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Fig. 4: Magnitude of frequency spectrum of fabric image along horizontal direction

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Fig. 5: Data fragment of quantized image of Fig. 2a

Because of the random property of variation of normal texture and the noise, lightness exceptional pixels and darkness exceptional pixels tend to scattered within the fabric image. However, the real defects tend to be continuous and constitute a small portion of field. Thus it is obvious that the connected lightness exceptional pixels in the center of Fig. 5 indicate a defect corresponding to the mispick in Fig. 2a and other scattered lightness exceptional pixels are caused by the variation of normal texture or the noise. A feature is proposed to characterize this property of defect.

Given a displacement parameter (dx, dy), let Q be the quantized image, uk = x+k·dx, vk = y+k·dy, if for all k = 0, 1, …, C-1, Q (uk, vk) are larger than UL and for k = -1 and C, Q (uk, vk) are not larger than UL, then points in position (uk, vk) (k = 0, 1,…, C -1) are considered as a Lightness Exceptional Run (LER). C denotes the length of the LER. The feature Long Lightness Exceptional Run Emphasis (LLERE) is defined as:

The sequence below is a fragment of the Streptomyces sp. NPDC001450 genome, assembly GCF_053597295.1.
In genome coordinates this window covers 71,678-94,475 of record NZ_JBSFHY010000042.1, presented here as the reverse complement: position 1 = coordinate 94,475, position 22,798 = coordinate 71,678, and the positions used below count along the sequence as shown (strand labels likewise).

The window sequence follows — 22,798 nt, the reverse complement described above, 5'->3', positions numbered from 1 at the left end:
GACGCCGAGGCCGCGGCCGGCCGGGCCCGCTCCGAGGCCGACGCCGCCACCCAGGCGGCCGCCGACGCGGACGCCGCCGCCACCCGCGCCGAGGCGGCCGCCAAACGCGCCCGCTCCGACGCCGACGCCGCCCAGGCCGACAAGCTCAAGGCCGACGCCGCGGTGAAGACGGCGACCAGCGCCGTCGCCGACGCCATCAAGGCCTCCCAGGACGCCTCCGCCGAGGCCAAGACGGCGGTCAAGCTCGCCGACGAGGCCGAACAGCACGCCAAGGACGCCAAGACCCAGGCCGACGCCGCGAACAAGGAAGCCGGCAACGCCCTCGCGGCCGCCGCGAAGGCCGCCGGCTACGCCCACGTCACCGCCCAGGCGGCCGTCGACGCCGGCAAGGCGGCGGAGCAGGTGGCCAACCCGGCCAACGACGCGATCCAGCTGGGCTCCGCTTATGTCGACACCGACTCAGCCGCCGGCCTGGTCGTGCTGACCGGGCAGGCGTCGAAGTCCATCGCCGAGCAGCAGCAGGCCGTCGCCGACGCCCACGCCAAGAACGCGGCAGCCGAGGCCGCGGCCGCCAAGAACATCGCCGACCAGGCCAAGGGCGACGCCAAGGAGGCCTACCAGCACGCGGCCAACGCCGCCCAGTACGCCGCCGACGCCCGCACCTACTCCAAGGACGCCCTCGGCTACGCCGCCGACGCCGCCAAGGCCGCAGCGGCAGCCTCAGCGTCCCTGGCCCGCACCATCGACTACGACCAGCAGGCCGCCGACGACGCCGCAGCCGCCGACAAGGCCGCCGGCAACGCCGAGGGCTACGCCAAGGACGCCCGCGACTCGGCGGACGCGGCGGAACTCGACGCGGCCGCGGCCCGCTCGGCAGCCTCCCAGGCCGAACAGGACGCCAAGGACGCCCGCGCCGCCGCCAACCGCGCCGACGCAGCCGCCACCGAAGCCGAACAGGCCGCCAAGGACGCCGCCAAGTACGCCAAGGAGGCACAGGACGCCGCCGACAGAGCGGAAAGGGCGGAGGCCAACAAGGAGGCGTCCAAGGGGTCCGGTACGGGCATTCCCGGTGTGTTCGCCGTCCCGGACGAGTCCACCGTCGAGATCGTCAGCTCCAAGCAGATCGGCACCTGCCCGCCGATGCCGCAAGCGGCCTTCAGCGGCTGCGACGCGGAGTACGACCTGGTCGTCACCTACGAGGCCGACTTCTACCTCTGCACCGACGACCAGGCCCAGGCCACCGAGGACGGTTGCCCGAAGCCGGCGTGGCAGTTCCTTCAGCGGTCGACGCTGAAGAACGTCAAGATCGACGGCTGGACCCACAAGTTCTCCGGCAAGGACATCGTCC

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(11)

where, Sl denotes a set containing all the LERs whose length is larger than l in quantized image matrix. Cs and s (k) denote the length and the k-th element of the LER s. The feature LLERE is similar to the feature long run emphasis of Gray Level Run Length Matrix (GLRLM) (Galloway, 1975) which has been widely used for texture characterization and classification. They are both built on the statistic of consecutive pixels with the same attribution. However, in Eq. 11 the LERs whose length is smaller than or equal to l which are probably caused by the variation of normal texture or the noise, are not involved in the computation so that LLERE can emphasize the presence of real defects. l is set to the 95th percentile of the order statistics obtained from non-defective image samples. Similarly, another feature called Long Darkness Exceptional Run Emphasis (LDERE) which is the counterpart of LLERE is also used as a feature:

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(12)

where, Zl denotes a set containing all the Darkness Exceptional Runs (DER) whose length is larger than l in quantized image matrix. The definition of DER is similar to LER except that the values of its elements are smaller than a threshold DL which corresponds to the lower limit of 70% confidence interval of the first Gaussian. Cz and z (k) denote the length and the kth element of the DER z. Compared to the features extracted from GLCM, feature LLERE and LDERE also characterize the relationship of pixels separated by a certain distance in a given direction but they put more emphasis on the continuousness of exceptional pixels along that direction which makes them suitable to detect tiny directional defects. In summary 6 displacement parameters are used and 4 features are extracted for each displacement parameter. In all 24 features are extracted to form a feature vector.